The Gravenstein apple from “Gråsten”
In 1669 in the vicinity of the abbey at L’Abaye de Hautcombe at Lac du Bourget in Savoy, Count Frederik Ahlefeldt the Younger found a very special apple tree. Fascinated by the sweetness of the juicy apple, the count decided to buy a couple of the trees for his palace in “Gråsten” – and he thereby sowed the seed of what many years later became Denmark’s national apple. The apple, known internationally as the Gravenstein, has been cultivated in the palace gardens at Gråsten Palace for centuries. Cuttings have been sold worldwide, and a “Gravenstein Apple Fair” is held every year as far away as California.
On the wings of the butterfly
During your hike, you can see several different species of butterfly.
The speckled wood
The speckled wood is easy to recognise due to its dark brown colour and creamy white spots. It lives in deciduous woodland, where it can be seen from May until the beginning of August.
The small heath
The small heath has a small wingspan of about 30 mm. Its wings are yellow on the upper side and grey on the underside. You can find the small heath on dry pastures and in grass fields.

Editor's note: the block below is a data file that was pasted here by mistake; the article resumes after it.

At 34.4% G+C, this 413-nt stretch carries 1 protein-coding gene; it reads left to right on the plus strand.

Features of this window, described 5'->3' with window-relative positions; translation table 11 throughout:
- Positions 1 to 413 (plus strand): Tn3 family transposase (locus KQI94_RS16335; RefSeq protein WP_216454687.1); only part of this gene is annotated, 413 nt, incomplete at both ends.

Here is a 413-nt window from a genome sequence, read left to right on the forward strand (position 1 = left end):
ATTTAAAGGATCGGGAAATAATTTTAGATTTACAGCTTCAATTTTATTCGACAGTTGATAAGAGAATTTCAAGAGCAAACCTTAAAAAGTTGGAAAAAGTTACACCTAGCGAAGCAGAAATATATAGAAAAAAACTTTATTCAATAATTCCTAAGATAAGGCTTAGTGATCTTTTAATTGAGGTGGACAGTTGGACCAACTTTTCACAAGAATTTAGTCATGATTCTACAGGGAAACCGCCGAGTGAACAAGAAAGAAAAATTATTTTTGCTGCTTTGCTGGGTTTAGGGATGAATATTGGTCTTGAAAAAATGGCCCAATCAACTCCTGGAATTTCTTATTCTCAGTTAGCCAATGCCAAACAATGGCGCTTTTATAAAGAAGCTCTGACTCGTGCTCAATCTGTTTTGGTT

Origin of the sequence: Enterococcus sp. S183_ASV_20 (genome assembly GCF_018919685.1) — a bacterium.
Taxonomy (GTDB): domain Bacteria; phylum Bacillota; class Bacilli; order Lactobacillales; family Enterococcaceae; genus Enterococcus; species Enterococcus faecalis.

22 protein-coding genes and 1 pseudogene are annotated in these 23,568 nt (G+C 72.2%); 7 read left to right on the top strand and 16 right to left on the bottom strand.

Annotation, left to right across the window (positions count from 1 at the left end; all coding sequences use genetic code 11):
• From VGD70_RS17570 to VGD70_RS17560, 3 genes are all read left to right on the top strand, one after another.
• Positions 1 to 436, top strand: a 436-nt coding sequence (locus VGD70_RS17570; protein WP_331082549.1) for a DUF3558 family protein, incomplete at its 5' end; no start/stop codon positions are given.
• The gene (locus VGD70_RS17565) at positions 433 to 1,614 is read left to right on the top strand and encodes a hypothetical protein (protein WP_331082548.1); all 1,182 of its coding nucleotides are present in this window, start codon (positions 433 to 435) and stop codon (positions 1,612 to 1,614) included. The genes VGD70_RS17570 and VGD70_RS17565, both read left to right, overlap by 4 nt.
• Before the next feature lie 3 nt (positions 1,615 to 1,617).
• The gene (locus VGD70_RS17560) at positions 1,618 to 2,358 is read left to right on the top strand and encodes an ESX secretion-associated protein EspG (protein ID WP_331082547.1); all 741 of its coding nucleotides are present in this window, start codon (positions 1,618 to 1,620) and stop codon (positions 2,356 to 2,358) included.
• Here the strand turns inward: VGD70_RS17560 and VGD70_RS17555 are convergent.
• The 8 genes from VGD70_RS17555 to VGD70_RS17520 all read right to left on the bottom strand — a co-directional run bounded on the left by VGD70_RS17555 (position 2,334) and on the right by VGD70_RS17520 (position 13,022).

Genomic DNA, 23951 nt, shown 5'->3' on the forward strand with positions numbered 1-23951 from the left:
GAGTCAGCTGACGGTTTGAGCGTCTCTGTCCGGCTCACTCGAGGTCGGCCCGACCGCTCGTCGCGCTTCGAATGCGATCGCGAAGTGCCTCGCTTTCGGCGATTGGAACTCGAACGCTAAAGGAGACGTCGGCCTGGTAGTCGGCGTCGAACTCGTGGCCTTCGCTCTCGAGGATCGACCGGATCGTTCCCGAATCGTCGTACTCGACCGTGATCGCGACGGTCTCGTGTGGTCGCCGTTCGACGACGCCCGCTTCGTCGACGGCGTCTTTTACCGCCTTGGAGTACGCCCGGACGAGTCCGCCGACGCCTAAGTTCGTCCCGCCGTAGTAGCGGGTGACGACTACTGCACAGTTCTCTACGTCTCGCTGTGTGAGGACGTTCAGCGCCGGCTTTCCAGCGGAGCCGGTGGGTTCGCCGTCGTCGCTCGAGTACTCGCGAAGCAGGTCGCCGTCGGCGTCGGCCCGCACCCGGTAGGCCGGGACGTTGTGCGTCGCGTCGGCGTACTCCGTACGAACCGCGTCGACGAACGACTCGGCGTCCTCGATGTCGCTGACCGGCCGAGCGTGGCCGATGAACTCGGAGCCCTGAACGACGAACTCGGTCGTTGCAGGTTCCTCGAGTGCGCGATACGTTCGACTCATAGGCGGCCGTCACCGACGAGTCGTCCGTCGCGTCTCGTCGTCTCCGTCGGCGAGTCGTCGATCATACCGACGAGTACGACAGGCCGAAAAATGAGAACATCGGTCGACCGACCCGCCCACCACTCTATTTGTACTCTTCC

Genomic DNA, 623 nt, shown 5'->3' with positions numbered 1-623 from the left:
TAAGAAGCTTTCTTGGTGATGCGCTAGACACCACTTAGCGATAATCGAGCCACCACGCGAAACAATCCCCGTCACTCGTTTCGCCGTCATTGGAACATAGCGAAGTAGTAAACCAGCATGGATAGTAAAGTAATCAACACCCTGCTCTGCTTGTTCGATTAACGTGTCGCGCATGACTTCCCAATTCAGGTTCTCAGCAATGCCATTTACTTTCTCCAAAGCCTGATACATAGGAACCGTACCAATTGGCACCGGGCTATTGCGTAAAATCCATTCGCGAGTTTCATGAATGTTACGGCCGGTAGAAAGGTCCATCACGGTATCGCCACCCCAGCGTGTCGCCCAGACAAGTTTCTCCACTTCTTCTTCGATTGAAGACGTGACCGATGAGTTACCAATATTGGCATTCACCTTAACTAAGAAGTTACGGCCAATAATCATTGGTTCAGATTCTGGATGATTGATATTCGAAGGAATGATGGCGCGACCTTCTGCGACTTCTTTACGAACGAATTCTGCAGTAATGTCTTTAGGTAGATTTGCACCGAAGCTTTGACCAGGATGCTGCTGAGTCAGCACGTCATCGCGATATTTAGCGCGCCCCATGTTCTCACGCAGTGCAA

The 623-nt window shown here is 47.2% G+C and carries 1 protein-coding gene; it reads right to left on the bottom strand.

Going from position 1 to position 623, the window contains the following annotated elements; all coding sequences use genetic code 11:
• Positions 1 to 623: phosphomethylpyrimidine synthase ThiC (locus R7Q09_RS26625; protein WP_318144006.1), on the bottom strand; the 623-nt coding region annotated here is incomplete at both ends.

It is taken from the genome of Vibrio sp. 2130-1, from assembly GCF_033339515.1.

The small copper
The small copper is easy to spot when flying or basking in the sun thanks to its shiny golden orange wings. When resting, the folded wings have a uniform grey colour.
The orange tip
The orange tip heralds the onset of spring and is active from April until the end of June. The male has very distinctive orange wingtips, whilst the female is less colourful and can easily be mistaken for a cabbage white.
Orchids along the Gendarme Path
If you are lucky, you can meet several different species of orchid along the Gendarme Path. However, be careful – all orchids are protected and may not be picked, dug up or damaged.
The early-purple orchid
In chalky soil on meadows and in woodland you find the early-purple orchid. It has broad purple flowers and grows to a height of between 15 and 40 cm.
The broad-leaved helleborine
The broad-leaved helleborine grows in forests and thicket. It is one of the more common orchids, but also protected. The plant can grow to a height of one metre and can have up to a hundred green flowers with brown or violet inner petals.